nnovation Centres by Rikus Grobler of Namibia Innovation Solutions
In the previous delivery I dealt with the topic of finding time to innovate and came to the conclusion that the only way you will ever find time to innovate is if you entrench innovation activities as part of your “business as usual” routines.
I am good friends with Robert Tucker, one of the foremost innovation experts in the USA. In 2015, he brought to my attention that Innovation Centres are a big trend in corporate America. He sent me a report from Capgemini Consulting, which investigated why and how businesses are investing in Innovation Centres.
We can and must innovate on this side of the world as well, and I want to explore this phenomenon of Innovation Centres over the next two articles, looking at what it entails, and if and how it can be applied in our environment.
In today’s highly competitive economy, innovation is more critical than ever. Over the last ten years, there are a myriad examples of established corporates that have fallen on difficult times.
Nokia, Blackberry and Kodak are just a handful of the many companies that have been disrupted, decimated or reduced to a shadow of their former selves, after having once dominated their industries.
Now I know that these are examples of global organisations in first world countries, but it underlines two arguments. Firstly, if it can happen to these giant organisations with all the skills and resources at their disposal, why not to your organisation in Namibia? Secondly, it just goes to show that consumer taste is very fickle and your products or services can fall into dislike in a very short time.
How can companies avoid this fate?
The answer is: innovation. However, the challenges of innovation continue to defeat many. This is a significant concern given the intensity of today’s competitive environment. Nowadays tech start-ups are threatening or disrupting many established industries: Markets are becoming increasingly digital and mobile is becoming the preferred channel. Digital customers and employees are changing the game. Their behaviours, expectations and values no longer align with tried and true processes, systems and technologies in place now.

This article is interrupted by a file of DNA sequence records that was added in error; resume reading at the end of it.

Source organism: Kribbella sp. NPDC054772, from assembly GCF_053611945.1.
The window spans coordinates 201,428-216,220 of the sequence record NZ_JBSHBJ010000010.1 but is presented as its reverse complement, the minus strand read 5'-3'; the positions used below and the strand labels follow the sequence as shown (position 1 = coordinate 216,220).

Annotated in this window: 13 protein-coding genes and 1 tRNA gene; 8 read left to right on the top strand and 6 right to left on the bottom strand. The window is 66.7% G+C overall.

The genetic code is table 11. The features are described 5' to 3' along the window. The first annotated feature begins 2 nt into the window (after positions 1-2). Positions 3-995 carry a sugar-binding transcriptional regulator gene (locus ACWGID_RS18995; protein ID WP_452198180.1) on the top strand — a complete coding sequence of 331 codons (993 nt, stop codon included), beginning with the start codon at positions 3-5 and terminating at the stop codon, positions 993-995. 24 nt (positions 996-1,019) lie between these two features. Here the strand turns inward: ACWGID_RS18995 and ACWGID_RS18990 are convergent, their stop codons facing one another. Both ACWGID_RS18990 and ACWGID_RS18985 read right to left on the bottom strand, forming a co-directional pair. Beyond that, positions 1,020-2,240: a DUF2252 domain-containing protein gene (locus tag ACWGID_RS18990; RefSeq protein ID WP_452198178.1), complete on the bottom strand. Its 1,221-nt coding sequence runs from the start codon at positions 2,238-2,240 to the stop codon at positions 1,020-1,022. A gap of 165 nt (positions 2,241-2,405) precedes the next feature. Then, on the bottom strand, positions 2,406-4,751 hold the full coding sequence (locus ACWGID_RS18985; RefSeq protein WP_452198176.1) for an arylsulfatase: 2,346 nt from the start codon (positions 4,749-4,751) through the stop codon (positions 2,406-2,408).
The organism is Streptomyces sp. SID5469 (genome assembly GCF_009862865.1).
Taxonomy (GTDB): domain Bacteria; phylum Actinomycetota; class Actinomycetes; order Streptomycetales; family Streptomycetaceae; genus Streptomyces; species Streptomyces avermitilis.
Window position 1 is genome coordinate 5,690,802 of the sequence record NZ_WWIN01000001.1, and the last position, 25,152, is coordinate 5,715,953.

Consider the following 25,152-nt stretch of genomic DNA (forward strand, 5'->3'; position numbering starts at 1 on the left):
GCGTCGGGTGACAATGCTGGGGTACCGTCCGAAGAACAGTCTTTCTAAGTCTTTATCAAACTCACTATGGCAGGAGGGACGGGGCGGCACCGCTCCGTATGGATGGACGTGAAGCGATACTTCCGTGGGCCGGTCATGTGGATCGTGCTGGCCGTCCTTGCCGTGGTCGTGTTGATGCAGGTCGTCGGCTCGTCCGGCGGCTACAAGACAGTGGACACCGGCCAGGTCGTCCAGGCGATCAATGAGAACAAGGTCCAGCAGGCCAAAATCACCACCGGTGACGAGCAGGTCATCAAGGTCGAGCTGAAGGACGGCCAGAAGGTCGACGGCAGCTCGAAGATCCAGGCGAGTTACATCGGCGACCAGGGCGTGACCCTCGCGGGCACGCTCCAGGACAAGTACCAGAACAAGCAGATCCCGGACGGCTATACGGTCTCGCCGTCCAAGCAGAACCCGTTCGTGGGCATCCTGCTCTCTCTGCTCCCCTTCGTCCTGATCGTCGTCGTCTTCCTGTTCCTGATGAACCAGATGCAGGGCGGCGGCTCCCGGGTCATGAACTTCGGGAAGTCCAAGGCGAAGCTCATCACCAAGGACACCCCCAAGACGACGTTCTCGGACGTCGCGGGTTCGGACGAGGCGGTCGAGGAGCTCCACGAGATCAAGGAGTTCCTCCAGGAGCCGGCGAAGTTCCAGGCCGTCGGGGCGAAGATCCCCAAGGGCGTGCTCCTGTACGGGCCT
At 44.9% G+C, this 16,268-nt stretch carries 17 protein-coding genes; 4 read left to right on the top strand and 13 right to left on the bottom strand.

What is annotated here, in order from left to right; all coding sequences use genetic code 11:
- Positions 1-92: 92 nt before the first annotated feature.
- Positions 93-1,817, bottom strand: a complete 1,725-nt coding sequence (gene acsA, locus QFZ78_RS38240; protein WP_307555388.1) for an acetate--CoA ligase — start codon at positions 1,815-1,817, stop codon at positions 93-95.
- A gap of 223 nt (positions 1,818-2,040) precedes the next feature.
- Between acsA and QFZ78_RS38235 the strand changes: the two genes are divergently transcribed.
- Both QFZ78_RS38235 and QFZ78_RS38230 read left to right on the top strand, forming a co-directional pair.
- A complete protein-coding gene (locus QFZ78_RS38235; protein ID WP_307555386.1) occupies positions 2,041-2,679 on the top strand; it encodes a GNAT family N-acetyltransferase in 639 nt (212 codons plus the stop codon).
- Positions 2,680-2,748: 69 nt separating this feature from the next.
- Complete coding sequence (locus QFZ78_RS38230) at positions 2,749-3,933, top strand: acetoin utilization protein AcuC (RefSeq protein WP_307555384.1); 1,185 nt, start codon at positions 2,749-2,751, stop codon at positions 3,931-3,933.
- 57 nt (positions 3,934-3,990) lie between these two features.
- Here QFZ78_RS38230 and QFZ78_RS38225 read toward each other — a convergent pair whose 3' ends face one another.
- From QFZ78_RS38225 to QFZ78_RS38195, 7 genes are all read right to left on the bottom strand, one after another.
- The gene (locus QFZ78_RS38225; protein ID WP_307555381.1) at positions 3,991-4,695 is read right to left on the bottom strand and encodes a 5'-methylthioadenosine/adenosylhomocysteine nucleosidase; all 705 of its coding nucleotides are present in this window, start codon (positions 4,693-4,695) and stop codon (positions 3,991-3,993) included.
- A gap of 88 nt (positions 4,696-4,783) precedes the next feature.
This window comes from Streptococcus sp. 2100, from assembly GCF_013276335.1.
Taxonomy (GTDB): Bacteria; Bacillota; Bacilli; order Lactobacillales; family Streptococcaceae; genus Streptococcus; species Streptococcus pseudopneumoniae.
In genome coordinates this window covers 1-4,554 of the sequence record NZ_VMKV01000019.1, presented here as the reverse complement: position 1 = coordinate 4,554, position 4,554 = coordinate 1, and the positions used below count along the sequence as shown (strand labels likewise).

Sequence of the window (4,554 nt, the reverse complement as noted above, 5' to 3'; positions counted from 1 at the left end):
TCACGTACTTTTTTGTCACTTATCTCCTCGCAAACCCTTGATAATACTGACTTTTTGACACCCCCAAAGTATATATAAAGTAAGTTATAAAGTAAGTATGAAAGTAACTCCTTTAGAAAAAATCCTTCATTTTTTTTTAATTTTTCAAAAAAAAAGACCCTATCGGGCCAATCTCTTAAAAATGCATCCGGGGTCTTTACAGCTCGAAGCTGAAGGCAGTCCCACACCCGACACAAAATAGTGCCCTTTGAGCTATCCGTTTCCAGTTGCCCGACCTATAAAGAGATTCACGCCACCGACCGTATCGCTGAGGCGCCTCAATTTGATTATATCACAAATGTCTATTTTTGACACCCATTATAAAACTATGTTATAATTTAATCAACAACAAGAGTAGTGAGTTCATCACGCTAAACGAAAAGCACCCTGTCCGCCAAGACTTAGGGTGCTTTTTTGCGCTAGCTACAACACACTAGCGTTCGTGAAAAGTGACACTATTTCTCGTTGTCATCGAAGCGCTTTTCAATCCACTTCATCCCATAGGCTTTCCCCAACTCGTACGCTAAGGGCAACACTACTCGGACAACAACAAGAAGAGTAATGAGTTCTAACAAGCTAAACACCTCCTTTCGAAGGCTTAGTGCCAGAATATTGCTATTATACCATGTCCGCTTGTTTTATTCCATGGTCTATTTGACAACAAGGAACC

Enter the Innovation Centre.
The weaknesses of traditional innovation approaches have led a number of ambitious organisations to explore different avenues and seek new inspiration. These organisations have launched innovation initiatives or full-blown innovation centres with the explicit mandate to accelerate digital innovations. These innovation centres, comprising teams of people and often physical sites, are established with the goal of leveraging the ecosystem of start-ups, venture capitalists, accelerators, vendors, and academic institutions.
The primary objective of a digital innovation centre is to accelerate digital innovation by rethinking the customer experience, improving operational efficiency and testing new business models through the use of digital technologies such as Big Data, the Internet of Things, Social Media, Mobile, Robotics and 3D Printing. Innovation centres also help companies to stay abreast with the latest developments and upcoming technologies in the market.
Innovation centres offer a range of benefits, including: Accelerating the speed of innovation; Providing a fresh source of ideas; Enhancing risk-taking ability; Attracting talent; Driving employee engagement and Building a culture of innovation.
The report of Capgemini uncovered four broad categories of innovation centres, namely: In-house innovation labs, university residences, community anchors, and innovation outposts. Each of these models differ in their goal and the amount of investment.
I conclude with a quote by Amy Poehler: “As you navigate through the rest of your life, be open to collaboration. Other people and other people’s ideas are often better than your own. Find a group of people who challenge and inspire you, spend a lot of time with them, and it will change your life.”